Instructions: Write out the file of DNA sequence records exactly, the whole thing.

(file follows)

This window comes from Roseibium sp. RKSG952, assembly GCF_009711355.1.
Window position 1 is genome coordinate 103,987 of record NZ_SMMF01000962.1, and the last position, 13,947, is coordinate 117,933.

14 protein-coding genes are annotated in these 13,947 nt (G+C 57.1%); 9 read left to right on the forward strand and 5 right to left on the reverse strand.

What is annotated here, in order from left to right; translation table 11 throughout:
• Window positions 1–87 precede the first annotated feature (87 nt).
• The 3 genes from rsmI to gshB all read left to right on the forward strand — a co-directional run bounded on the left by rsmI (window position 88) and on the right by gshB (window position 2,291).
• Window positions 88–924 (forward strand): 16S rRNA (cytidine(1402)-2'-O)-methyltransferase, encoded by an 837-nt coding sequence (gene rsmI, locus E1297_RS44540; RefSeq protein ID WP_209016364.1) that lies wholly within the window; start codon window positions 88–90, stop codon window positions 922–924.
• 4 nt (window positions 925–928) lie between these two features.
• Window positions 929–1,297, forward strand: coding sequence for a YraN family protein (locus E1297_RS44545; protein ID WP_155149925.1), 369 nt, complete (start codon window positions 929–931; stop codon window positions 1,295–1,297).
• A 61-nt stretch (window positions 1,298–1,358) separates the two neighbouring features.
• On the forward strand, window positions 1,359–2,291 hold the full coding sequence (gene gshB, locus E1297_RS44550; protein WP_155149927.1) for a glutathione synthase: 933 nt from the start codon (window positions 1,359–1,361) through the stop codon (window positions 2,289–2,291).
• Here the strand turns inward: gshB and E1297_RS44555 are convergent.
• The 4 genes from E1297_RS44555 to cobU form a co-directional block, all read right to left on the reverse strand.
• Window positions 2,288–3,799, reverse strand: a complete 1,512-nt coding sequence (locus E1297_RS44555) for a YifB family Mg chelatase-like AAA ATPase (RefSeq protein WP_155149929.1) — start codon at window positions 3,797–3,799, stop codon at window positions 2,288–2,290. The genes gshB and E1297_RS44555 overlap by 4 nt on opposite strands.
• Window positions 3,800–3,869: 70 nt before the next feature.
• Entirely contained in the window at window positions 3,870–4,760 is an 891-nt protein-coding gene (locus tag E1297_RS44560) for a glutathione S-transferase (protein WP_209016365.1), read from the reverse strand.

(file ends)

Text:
This window comes from Roseibium sp. RKSG952, assembly GCF_009711355.1.
Window position 1 is genome coordinate 103,987 of record NZ_SMMF01000962.1, and the last position, 13,947, is coordinate 117,933.

14 protein-coding genes are annotated in these 13,947 nt (G+C 57.1%); 9 read left to right on the forward strand and 5 right to left on the reverse strand.

What is annotated here, in order from left to right; translation table 11 throughout:
• Window positions 1–87 precede the first annotated feature (87 nt).
• The 3 genes from rsmI to gshB all read left to right on the forward strand — a co-directional run bounded on the left by rsmI (window position 88) and on the right by gshB (window position 2,291).
• Window positions 88–924 (forward strand): 16S rRNA (cytidine(1402)-2'-O)-methyltransferase, encoded by an 837-nt coding sequence (gene rsmI, locus E1297_RS44540; RefSeq protein ID WP_209016364.1) that lies wholly within the window; start codon window positions 88–90, stop codon window positions 922–924.
• 4 nt (window positions 925–928) lie between these two features.
• Window positions 929–1,297, forward strand: coding sequence for a YraN family protein (locus E1297_RS44545; protein ID WP_155149925.1), 369 nt, complete (start codon window positions 929–931; stop codon window positions 1,295–1,297).
• A 61-nt stretch (window positions 1,298–1,358) separates the two neighbouring features.
• On the forward strand, window positions 1,359–2,291 hold the full coding sequence (gene gshB, locus E1297_RS44550; protein WP_155149927.1) for a glutathione synthase: 933 nt from the start codon (window positions 1,359–1,361) through the stop codon (window positions 2,289–2,291).
• Here the strand turns inward: gshB and E1297_RS44555 are convergent.
• The 4 genes from E1297_RS44555 to cobU form a co-directional block, all read right to left on the reverse strand.
• Window positions 2,288–3,799, reverse strand: a complete 1,512-nt coding sequence (locus E1297_RS44555) for a YifB family Mg chelatase-like AAA ATPase (RefSeq protein WP_155149929.1) — start codon at window positions 3,797–3,799, stop codon at window positions 2,288–2,290. The genes gshB and E1297_RS44555 overlap by 4 nt on opposite strands.
• Window positions 3,800–3,869: 70 nt before the next feature.
• Entirely contained in the window at window positions 3,870–4,760 is an 891-nt protein-coding gene (locus tag E1297_RS44560) for a glutathione S-transferase (protein WP_209016365.1), read from the reverse strand.